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The Marquee

HB114 Smokes out Student Vaping

Texas implements bill to combat on-campus vaping
HB114 Smokes out Student Vaping

With students now being assigned to DAEP when caught vaping, concerns have risen on overcrowding at the facility. Since this new law is not being funded by the state, districts such as LISD will need to have their own funds to support it.

Effective Sept. 1 2023, House Bill 114 states students caught vaping in school will be sent to a 20-day DAEP rather than the original three day In School Suspension (ISS). 

DAEP Counselor Laurie Melendez said the facility is already overcrowded, and she expects the bill to increase this. Another change of the new bill is THC vape cases that used to be sent to JJAEP (Juvenile Justice Alternative Education) will now be sent to DAEP 

“We have a capacity and I mean, if there’s nowhere to put a kid because every desk is full, what do you do with them?” Melendez said. “You don’t have any adults to teach it because you don’t have any staff and you don’t have a classroom so what do you do with all these kids?”

The financial aspect of this new law is also cause for concern to both LISD and the DAEP program.

Melendez said that with the overcapacity of the DAEP facility, it comes down to money and whether the district has enough to fund upgrades to take in more students. Since the bill has been officially approved the center has already taken 30+ students from JJAEP and other vape cases, and the numbers will only continue to rise.

Assistant Principal Jason Mullin doesn’t think the rule was added because previous disciplinary measures were ineffective. He hopes the knowledge of the consequences and its effects will cause students to keep the vapes at home.

“Not only are you in a spot where you need to get some counseling or professional help to stop, but now you also have the disciplinary consequence,” said Mullin. “Now that’s just added to your situation.”

However, junior Lily Terrell is unsure if the bill will stop the problem. 

“Since it’s for 20 days, it’ll be somewhat effective, but I think that’s just going to cause people to be a lot more secretive,” said Terell.

Sophomore Viraaj Seth believes that the extreme punishment may make the problem worse.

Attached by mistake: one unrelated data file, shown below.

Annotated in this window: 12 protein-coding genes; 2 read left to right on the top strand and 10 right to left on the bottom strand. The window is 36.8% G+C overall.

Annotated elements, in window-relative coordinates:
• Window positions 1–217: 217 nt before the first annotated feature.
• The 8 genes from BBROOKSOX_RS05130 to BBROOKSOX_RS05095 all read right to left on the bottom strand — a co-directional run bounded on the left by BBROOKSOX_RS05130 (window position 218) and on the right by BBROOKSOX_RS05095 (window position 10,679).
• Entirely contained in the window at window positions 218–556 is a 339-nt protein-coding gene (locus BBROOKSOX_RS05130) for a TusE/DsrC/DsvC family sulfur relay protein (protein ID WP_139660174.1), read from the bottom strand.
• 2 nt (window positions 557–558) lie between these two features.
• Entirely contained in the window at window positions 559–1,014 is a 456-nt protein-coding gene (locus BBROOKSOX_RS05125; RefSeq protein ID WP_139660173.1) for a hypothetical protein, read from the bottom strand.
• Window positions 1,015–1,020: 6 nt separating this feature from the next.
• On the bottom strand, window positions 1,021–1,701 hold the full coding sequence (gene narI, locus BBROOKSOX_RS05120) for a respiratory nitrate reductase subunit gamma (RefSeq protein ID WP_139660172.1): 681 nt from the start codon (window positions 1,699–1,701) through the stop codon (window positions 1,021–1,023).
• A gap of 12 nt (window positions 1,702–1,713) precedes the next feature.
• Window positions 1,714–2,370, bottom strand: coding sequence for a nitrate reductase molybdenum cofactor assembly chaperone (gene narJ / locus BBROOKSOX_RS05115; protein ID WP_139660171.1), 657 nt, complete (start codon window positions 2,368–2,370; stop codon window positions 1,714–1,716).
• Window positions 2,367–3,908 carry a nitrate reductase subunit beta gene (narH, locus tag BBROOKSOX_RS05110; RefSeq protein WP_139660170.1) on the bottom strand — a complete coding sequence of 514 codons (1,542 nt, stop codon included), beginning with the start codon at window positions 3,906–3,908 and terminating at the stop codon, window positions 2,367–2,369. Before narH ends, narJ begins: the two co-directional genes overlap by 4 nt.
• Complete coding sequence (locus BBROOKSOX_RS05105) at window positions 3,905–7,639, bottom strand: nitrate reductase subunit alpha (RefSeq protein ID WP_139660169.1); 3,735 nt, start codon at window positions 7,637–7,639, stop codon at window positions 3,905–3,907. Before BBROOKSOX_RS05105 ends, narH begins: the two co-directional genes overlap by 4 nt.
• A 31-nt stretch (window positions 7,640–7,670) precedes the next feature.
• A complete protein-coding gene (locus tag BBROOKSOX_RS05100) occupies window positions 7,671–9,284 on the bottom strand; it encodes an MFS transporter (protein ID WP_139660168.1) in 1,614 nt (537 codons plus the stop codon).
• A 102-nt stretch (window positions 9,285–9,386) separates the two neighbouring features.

“Considering that this is a pretty hard punishment, over something that small of a crime in my opinion, I believe we should do more preventive programs to try to stop that in our best effort,” said Seth. “If we push more toward the idea of reinforcing that it is bad to vape or smoke then it’s more effective than putting them in some sort of pseudo prison.”

When assigned to DAEP, students are relocated to a district facility in Lewisville. They arrive at 8 a.m., go through a metal detector and turn in all personal belongings to authorities. The DAEP school day will mirror the student’s on-campus schedule, with all the same classes, including electives.

Melendez said there are several kids who purposely come back to DAEP because they enjoy the structure and relationships they have built.

“It’s a place where they have relationships with the teachers,” Melendez said. “They feel safe, they feel heard, they feel seen, because it’s a smaller environment than home campus.”

While some students choose to return to the program, it does go on their permanent records. 

“It stays on your record all the way until you leave high school,” Mullin said. “That’s something that could affect your college applications.”

Mullin hopes the knowledge and consequences of being sent to DAEP, can help them to slowly stop vaping.

We’ve really tried to educate students and hopefully, people are going to listen to that and if you are doing that type of thing, that can be addictive,” said Mullin. “So if you’re hooked on that, you have to figure out a way to break that and not bring it to school to avoid that issue.” 

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Mashiyat Khan, Reporter
Mashiyat Khan (she/her) is a first year staffer. She loves singing and is really excited to get to write about cool stuff in the Marquee! she also loves long Facetime calls with her bestie 

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